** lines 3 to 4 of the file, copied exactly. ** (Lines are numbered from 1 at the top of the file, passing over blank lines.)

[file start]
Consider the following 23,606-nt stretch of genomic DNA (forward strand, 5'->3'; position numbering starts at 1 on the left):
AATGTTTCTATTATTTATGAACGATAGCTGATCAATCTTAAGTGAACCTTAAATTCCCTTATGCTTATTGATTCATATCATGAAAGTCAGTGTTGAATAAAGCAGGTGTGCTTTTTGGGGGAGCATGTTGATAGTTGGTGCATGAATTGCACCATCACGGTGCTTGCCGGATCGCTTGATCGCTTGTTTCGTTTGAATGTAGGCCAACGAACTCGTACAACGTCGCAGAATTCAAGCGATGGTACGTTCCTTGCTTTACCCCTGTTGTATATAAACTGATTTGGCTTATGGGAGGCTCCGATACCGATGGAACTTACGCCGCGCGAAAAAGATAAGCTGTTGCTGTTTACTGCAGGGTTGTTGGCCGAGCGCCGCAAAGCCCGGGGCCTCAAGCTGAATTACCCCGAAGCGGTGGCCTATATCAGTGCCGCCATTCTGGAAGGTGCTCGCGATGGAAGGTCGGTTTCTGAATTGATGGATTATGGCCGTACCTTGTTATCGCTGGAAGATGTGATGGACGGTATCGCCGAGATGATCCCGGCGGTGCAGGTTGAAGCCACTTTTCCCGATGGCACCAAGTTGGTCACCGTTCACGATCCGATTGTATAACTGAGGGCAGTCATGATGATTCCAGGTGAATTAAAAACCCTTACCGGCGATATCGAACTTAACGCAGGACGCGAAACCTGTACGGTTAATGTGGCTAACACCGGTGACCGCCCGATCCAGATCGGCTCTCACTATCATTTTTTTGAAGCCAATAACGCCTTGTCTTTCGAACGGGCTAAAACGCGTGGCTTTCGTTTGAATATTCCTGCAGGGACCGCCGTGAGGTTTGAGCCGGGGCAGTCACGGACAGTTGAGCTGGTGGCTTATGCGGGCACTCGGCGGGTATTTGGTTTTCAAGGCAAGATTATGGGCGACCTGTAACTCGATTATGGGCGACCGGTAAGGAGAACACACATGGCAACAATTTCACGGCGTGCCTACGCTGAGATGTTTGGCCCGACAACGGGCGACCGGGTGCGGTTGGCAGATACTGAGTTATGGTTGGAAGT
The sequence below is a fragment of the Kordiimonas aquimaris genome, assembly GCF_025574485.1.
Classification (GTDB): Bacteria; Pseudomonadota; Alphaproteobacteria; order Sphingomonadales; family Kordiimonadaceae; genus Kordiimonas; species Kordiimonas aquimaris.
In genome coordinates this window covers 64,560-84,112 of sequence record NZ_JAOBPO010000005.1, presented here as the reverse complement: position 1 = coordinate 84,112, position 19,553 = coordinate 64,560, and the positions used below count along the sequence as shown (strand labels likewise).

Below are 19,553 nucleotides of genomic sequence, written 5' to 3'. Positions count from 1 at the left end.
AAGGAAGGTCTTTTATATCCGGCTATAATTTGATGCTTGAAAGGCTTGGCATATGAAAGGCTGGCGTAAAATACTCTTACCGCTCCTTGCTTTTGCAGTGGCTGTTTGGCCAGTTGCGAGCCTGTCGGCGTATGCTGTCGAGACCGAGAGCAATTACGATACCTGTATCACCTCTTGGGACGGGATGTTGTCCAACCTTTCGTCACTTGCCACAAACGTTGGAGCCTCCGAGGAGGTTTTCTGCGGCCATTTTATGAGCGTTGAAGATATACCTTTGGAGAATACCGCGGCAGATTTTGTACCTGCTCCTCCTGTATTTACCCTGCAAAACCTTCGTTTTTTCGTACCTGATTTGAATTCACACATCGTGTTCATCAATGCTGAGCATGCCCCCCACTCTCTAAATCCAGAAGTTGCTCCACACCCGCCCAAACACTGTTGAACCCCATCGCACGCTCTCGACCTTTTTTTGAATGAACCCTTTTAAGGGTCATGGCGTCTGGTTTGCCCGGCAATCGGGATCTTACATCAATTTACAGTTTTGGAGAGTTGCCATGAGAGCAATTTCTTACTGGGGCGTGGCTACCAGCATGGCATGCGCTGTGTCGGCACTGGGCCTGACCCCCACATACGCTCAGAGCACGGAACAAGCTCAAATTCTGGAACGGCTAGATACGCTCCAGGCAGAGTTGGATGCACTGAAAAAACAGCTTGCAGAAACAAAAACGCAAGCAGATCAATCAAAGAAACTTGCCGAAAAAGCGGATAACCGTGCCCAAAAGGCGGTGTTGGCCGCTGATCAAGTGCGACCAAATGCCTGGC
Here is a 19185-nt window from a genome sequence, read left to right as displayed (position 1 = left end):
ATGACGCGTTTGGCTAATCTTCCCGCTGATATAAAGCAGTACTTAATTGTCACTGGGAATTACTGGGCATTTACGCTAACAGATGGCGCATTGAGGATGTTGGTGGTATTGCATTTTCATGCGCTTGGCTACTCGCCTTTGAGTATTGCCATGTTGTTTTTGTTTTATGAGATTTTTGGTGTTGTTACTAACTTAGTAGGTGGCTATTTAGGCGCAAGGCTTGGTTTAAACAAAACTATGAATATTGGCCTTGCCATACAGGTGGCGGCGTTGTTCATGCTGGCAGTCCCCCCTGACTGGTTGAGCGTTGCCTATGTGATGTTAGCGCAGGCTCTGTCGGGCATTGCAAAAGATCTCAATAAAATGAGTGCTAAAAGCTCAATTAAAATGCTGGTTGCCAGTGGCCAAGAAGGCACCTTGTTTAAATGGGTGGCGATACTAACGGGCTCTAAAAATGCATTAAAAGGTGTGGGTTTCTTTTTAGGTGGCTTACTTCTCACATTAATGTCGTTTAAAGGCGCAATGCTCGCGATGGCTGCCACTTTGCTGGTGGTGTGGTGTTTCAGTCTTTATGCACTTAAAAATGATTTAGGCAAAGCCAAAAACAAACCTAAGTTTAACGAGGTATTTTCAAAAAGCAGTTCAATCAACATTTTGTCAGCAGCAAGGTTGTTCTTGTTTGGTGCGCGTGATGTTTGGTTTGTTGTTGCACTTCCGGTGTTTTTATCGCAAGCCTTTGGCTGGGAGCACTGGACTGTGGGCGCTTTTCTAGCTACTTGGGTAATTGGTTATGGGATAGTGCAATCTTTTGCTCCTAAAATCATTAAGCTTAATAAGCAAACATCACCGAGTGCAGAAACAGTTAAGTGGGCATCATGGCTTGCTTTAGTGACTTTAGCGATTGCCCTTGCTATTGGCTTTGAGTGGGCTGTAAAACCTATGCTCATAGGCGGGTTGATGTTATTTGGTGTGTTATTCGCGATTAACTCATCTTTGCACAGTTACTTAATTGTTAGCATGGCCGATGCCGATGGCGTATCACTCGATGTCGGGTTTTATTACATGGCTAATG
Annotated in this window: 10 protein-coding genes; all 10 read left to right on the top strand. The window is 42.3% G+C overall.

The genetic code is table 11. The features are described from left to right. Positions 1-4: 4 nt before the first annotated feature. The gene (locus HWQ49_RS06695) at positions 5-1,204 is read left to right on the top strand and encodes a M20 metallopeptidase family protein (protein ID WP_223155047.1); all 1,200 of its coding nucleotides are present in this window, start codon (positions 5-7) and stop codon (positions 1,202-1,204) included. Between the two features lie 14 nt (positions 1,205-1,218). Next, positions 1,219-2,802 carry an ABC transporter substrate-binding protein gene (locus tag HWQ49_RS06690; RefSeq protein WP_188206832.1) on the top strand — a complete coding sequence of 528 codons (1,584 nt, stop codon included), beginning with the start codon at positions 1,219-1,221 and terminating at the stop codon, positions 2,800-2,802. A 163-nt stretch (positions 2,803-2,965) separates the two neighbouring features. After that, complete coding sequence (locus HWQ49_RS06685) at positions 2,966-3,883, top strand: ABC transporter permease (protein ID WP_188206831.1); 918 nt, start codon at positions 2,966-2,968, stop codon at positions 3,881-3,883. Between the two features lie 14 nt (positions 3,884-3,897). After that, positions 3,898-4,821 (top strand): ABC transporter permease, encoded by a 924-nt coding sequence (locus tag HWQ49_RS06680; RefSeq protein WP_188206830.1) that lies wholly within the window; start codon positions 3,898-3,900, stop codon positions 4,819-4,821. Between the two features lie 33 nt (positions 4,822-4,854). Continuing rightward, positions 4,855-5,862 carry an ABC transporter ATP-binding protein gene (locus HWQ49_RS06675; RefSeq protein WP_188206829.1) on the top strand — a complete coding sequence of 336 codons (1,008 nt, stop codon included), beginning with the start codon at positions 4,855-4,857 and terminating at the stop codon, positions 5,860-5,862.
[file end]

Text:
The sequence below is a fragment of the Kordiimonas aquimaris genome, assembly GCF_025574485.1.
Classification (GTDB): Bacteria; Pseudomonadota; Alphaproteobacteria; order Sphingomonadales; family Kordiimonadaceae; genus Kordiimonas; species Kordiimonas aquimaris.